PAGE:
TORONTO -- For the average golfer, a hole-in-one is the kind of accomplishment you talk about for years. But for two golfers to do it with back-to-back shots is the stuff of legend, and on Saturday afternoon in Milton, Ont., two men firmly entered legendary territory.

When Jack Williams, 18, scored an ace on the fourth hole of two man match play, it was cause for celebration at Wyldewood Golf and Country Club. What happened next caused an uproar so loud, many in attendance assumed there must be a medical emergency.

“I had just hit a nice, perfect shot. It bounced twice and disappeared,” Williams told CTV News Toronto. “We all lost it because we knew it went in. Everyone was going crazy and then Nick stepped up.”

Not one to be outdone, 72-year-old Nick Corriero, replicated the hole-in-one on the very next shot.

“I thought ‘this is going right at it’ but I didn’t see it hit,” explained Corriero of his follow-up feat. I heard Nick say ‘it’s in the hole’ and I’m stunned. It’s crazy.”

Statistics back him up. According to the PGA less than two per cent of golfers score a hole-in-one in any given year. The odds of two players from the same foursome acing the same hole is 17 million to one.

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“I’ve tried to find odds on back-to-back shots going in and it’s 64 million to one,” said Chris Falbo, of Wyldewood Golf and Country Club, where the wild feat occurred. “We’ve only had one hole-in-one all season, and it’s already late July. This is truly remarkable.”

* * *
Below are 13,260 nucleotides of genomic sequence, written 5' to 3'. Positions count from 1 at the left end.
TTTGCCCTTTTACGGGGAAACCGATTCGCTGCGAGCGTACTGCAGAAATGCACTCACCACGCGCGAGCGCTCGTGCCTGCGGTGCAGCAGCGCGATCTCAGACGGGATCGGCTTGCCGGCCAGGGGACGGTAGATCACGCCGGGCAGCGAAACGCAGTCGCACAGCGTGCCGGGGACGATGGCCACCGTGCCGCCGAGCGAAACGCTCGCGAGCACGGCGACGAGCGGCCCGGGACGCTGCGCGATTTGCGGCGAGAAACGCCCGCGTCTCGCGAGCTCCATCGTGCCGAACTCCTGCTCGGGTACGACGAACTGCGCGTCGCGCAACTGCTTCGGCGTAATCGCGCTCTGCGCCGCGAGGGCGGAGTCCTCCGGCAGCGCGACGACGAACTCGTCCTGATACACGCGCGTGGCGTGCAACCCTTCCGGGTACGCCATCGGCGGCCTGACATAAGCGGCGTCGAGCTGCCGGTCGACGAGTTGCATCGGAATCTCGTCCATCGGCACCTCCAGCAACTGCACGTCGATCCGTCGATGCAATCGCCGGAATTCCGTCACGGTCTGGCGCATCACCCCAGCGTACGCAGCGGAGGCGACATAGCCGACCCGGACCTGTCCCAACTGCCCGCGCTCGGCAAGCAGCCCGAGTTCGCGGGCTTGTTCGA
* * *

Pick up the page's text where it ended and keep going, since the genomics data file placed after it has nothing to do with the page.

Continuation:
“It was a moment where we all just stopped and asked ‘did that just happen?’ I was getting a little misty,” said Craig Williams, Jack’s father and teammate for the day. “We aren’t a hugging family but he unabashedly ran over and embraced me. I couldn’t have been prouder.”

It was an emotional day for Corriero as well. His hole-in-one was a precursor to an evening with his wife of 45 years, Rita.

“It was a good day,” said Corriero. “We went out for a nice dinner and it was all about her.”

The good cheer was contagious. Golf etiquette dictates anyone who scores a hole-in-one buys a round of drinks for the clubhouse.

Wyldewood asks its members to pay an annual ten dollar premium, saving Corriero and Williams from a bittersweet day, one that saw the course packed following controversial closures earlier this year, part of the provincial government’s attempts to curb COVID-19 case counts.

Wyldewood toasted its members once on Saturday, a follow-up round of complimentary drinks will occur later in the week.

“It was a costly day for the course,” laughed Williams. “We’re talking $1,100.”

While those drinks didn’t go on the teen’s tab, he, along with 35 other club members did spend a few dollars in an effort to spread the wealth of good luck.

“When we finished my dad and I drove over to the gas station. He said we had to buy a lotto ticket. So we bought one and then Chris (Falbo) started a Lotto Max pool going. We got a bunch of members to go around to collect money and we’ll see what we can make out of this thing.,” he said.